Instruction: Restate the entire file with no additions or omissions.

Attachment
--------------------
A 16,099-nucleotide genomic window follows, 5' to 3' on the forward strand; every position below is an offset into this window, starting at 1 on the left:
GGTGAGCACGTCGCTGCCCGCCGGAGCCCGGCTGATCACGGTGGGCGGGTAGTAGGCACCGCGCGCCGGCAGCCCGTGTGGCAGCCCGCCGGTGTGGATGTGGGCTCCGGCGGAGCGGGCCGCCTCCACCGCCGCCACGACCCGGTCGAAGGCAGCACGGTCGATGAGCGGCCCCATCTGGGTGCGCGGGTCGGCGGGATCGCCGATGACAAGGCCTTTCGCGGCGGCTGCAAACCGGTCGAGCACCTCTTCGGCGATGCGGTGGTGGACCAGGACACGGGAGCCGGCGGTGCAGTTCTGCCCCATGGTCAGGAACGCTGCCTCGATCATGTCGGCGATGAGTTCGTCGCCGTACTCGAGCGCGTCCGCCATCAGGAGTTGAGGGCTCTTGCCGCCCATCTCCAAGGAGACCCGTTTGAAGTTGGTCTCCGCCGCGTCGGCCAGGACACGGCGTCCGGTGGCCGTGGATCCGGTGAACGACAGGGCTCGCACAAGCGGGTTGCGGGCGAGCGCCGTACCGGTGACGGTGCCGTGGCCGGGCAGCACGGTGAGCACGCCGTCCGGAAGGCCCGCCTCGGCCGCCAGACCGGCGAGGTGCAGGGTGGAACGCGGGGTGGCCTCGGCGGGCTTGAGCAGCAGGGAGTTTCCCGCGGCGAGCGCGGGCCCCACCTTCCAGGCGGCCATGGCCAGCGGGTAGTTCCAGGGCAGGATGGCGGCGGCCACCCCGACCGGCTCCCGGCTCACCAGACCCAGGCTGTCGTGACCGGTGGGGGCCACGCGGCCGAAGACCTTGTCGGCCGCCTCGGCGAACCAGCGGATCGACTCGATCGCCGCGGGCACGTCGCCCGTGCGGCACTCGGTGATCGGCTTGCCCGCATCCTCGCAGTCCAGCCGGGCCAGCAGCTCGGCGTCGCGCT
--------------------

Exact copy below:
A 16,099-nucleotide genomic window follows, 5' to 3' on the forward strand; every position below is an offset into this window, starting at 1 on the left:
GGTGAGCACGTCGCTGCCCGCCGGAGCCCGGCTGATCACGGTGGGCGGGTAGTAGGCACCGCGCGCCGGCAGCCCGTGTGGCAGCCCGCCGGTGTGGATGTGGGCTCCGGCGGAGCGGGCCGCCTCCACCGCCGCCACGACCCGGTCGAAGGCAGCACGGTCGATGAGCGGCCCCATCTGGGTGCGCGGGTCGGCGGGATCGCCGATGACAAGGCCTTTCGCGGCGGCTGCAAACCGGTCGAGCACCTCTTCGGCGATGCGGTGGTGGACCAGGACACGGGAGCCGGCGGTGCAGTTCTGCCCCATGGTCAGGAACGCTGCCTCGATCATGTCGGCGATGAGTTCGTCGCCGTACTCGAGCGCGTCCGCCATCAGGAGTTGAGGGCTCTTGCCGCCCATCTCCAAGGAGACCCGTTTGAAGTTGGTCTCCGCCGCGTCGGCCAGGACACGGCGTCCGGTGGCCGTGGATCCGGTGAACGACAGGGCTCGCACAAGCGGGTTGCGGGCGAGCGCCGTACCGGTGACGGTGCCGTGGCCGGGCAGCACGGTGAGCACGCCGTCCGGAAGGCCCGCCTCGGCCGCCAGACCGGCGAGGTGCAGGGTGGAACGCGGGGTGGCCTCGGCGGGCTTGAGCAGCAGGGAGTTTCCCGCGGCGAGCGCGGGCCCCACCTTCCAGGCGGCCATGGCCAGCGGGTAGTTCCAGGGCAGGATGGCGGCGGCCACCCCGACCGGCTCCCGGCTCACCAGACCCAGGCTGTCGTGACCGGTGGGGGCCACGCGGCCGAAGACCTTGTCGGCCGCCTCGGCGAACCAGCGGATCGACTCGATCGCCGCGGGCACGTCGCCCGTGCGGCACTCGGTGATCGGCTTGCCCGCATCCTCGCAGTCCAGCCGGGCCAGCAGCTCGGCGTCGCGCT